The first report from Ben Nicholls is in the links below, so here's the second from Jan Hatton. We've managed to pack quite a few weekends recently so expect the next few updates to follow thick and fast - stay tuned!
Finally, the A40. I was apprehensive, my other experience of Caterhams being a slightly clumsy 270S test drive - which didn't quite do it for me - and then a quick lap of Gatwick in a 310S on the build day. That was better, although I was still not quite on board with the Caterham marketing line of 'if we could only build one it would be the 310'. However, take the passenger out, remind yourself that this isn't a diesel and that there there is life past 4,000rpm, and it flies! And then there was the A40 underpass - what a noise! So should this be the only Caterham? Well actually, even if money was no option, I think that this is still the engine I would have...
On day two I planned to cross from Berkshire, through Hampshire and into West Sussex, and then the rain started. Even in a light drizzle it became clear that this car is quite simply exceptional: the grip, the communication and control through the tiny Momo wheel is just right, and it's not even too heavy at parking speeds.
As the day progressed from drizzle to cats 'n' dogs we conceded that it was time to erect the comedy roof - if you ever want to make other road users happy, fitting a Caterham hood in a thunderstorm will do it! Apparently it is easier when warm, an irony not lost on me while trying to stretch the fabric to reach the poppers in a torrential downpour. Once in the visibility is OK, the wipers are tiny but effective and water drips in but not excessively. In the end it seems that it is possible to even have fun in a Caterham in a storm.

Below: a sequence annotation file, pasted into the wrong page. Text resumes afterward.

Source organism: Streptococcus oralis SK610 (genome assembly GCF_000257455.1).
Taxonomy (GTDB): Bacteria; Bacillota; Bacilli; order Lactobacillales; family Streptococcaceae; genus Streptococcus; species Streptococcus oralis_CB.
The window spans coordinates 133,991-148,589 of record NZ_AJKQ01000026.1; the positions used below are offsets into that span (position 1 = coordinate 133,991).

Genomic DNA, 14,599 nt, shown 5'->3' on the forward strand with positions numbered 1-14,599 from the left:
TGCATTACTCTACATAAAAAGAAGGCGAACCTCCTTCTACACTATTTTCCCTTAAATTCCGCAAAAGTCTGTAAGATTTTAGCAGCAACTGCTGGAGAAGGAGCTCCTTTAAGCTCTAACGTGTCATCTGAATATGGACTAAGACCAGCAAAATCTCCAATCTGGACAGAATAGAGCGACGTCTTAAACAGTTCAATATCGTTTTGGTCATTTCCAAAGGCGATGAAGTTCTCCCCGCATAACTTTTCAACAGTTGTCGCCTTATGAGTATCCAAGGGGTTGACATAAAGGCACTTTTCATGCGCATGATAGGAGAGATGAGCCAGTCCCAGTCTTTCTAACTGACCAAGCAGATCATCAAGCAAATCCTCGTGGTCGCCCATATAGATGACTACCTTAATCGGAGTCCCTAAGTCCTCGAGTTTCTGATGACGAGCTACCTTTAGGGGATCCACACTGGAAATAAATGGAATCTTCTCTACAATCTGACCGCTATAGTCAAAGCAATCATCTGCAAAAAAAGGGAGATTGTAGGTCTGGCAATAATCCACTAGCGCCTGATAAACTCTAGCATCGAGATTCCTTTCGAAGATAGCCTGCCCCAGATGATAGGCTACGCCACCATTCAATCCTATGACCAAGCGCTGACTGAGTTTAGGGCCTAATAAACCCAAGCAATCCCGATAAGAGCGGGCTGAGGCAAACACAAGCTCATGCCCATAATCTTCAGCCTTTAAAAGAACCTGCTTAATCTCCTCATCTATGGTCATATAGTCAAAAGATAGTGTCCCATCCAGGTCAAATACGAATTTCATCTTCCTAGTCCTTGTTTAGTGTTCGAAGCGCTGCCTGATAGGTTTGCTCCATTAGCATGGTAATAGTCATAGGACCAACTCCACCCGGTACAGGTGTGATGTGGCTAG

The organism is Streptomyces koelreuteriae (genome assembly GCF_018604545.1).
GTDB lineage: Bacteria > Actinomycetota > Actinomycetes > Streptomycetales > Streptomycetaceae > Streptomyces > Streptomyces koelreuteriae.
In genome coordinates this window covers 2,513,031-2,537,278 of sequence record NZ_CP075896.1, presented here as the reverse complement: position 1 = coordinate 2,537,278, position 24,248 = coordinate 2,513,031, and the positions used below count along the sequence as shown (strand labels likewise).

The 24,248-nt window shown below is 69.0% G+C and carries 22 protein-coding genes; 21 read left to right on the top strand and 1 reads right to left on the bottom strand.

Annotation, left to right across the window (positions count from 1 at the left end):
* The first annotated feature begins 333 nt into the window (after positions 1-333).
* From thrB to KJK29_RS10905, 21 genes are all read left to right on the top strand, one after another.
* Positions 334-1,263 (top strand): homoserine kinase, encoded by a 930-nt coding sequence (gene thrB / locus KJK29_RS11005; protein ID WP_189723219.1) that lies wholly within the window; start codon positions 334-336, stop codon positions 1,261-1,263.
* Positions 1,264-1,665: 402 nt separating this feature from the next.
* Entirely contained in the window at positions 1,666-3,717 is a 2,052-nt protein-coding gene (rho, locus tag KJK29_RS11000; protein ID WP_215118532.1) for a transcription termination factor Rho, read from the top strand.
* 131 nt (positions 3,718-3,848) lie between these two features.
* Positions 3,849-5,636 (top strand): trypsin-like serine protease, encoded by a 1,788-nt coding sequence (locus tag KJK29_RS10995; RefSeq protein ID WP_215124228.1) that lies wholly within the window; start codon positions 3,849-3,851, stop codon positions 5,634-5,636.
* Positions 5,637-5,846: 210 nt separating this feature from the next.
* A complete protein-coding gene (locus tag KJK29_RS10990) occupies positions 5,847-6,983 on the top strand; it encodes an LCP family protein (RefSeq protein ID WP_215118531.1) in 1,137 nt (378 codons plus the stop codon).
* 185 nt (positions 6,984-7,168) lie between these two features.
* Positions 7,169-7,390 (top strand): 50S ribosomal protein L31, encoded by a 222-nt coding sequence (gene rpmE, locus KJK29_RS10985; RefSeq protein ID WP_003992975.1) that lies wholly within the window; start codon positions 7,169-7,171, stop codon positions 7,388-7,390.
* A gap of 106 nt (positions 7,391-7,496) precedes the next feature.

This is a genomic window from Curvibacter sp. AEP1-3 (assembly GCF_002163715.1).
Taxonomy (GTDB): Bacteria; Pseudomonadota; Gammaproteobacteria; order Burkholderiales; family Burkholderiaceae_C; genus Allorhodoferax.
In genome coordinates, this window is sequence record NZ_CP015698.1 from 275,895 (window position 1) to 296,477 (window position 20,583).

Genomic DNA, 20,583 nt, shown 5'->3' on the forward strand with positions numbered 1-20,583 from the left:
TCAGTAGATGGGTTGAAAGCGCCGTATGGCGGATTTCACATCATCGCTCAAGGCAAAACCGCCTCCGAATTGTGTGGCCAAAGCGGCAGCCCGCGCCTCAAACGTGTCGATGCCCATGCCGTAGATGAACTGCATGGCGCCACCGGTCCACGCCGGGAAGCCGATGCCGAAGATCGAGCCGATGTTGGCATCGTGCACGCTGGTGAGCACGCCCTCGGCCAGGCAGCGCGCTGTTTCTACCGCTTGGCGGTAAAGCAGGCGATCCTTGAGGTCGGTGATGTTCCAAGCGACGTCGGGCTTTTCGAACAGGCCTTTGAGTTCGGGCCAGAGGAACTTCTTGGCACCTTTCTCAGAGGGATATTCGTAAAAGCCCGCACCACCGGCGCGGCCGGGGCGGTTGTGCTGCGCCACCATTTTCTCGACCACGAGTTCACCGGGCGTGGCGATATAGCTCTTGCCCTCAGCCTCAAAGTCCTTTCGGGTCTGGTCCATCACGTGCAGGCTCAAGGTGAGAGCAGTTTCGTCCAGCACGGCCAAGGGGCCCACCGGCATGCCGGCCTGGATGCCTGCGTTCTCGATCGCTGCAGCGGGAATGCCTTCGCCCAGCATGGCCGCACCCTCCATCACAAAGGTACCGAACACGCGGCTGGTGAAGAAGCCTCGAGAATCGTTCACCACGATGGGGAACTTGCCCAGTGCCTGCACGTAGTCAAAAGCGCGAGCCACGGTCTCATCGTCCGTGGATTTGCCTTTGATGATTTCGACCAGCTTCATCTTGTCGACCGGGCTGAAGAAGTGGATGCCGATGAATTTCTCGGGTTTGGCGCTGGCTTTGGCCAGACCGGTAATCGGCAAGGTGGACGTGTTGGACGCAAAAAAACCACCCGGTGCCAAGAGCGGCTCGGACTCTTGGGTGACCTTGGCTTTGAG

The plan for the final two days with the car was a trip from Berkshire to Bath for a stay in a fancy hotel. Given the introduction of a slightly disbelieving and uncertain passenger, the pace for this journey was going to be very different. Once on the road though it was all remarkably civilised, cosy but comfortable enough and a joy to be in the open air. With the doors on, heater vents open and a warm hat we were fine; in fact, once you get over 50mph most of the rain blows over the top of the screen. Despite a sceptical start we both agreed that with regular stops a tour could be quite painless, even fun. I would probably consider the larger SV for road use with inertia belts and an open/quieter diff though.
Car: Caterham Seven 310R
Run by: Whoever makes Matt the best coffee
On fleet since: April 2017
List price new: £23,495 (As tested £38,930 comprising £2,500 for factory build, £4,495 for R pack, £200 for track suspension pack, £675 for ventilated front brakes with quad piston calipers, £200 for 13-inch Apollo black alloys on Avon ZZS tyres, £1,250 for full weather equipment and side screens, £95 for side screen arm rests, £80 for hood bag, £95 for boot cover in carbon vinyl, £115 for fully carpeted interior, £400 for carbon leather seats, £150 for Momo quick release steering wheel, £300 for heater, £300 for Sequential shift lights, £495 for lowered floors, £900 for high intensity lights with LED daytime running lights, £1,000 for Miami Blue custom colour, £395 for full decal pack, £995 for full paint protection and £895 for on the road package)
Last month at a glance: August weekend with the roof on a Seven? Good old Britain!
Find out more about Caterham here.